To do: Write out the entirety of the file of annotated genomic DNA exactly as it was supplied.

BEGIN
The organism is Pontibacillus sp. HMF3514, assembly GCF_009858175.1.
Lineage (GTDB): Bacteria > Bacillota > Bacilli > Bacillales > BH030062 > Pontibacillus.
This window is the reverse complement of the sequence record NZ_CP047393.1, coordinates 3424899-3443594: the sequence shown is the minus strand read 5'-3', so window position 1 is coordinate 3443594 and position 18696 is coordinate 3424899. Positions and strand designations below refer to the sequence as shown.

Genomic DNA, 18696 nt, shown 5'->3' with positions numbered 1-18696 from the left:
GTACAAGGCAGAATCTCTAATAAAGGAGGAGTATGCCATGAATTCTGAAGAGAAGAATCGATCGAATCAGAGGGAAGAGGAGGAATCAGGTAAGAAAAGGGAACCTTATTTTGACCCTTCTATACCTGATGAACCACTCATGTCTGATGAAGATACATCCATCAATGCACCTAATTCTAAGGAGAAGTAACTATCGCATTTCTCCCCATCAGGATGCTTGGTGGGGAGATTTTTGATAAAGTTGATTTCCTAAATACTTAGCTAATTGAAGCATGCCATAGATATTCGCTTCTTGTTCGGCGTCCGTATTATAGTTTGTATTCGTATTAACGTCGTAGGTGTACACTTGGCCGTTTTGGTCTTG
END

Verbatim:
The organism is Pontibacillus sp. HMF3514, assembly GCF_009858175.1.
Lineage (GTDB): Bacteria > Bacillota > Bacilli > Bacillales > BH030062 > Pontibacillus.
This window is the reverse complement of the sequence record NZ_CP047393.1, coordinates 3424899-3443594: the sequence shown is the minus strand read 5'-3', so window position 1 is coordinate 3443594 and position 18696 is coordinate 3424899. Positions and strand designations below refer to the sequence as shown.

Genomic DNA, 18696 nt, shown 5'->3' with positions numbered 1-18696 from the left:
GTACAAGGCAGAATCTCTAATAAAGGAGGAGTATGCCATGAATTCTGAAGAGAAGAATCGATCGAATCAGAGGGAAGAGGAGGAATCAGGTAAGAAAAGGGAACCTTATTTTGACCCTTCTATACCTGATGAACCACTCATGTCTGATGAAGATACATCCATCAATGCACCTAATTCTAAGGAGAAGTAACTATCGCATTTCTCCCCATCAGGATGCTTGGTGGGGAGATTTTTGATAAAGTTGATTTCCTAAATACTTAGCTAATTGAAGCATGCCATAGATATTCGCTTCTTGTTCGGCGTCCGTATTATAGTTTGTATTCGTATTAACGTCGTAGGTGTACACTTGGCCGTTTTGGTCTTG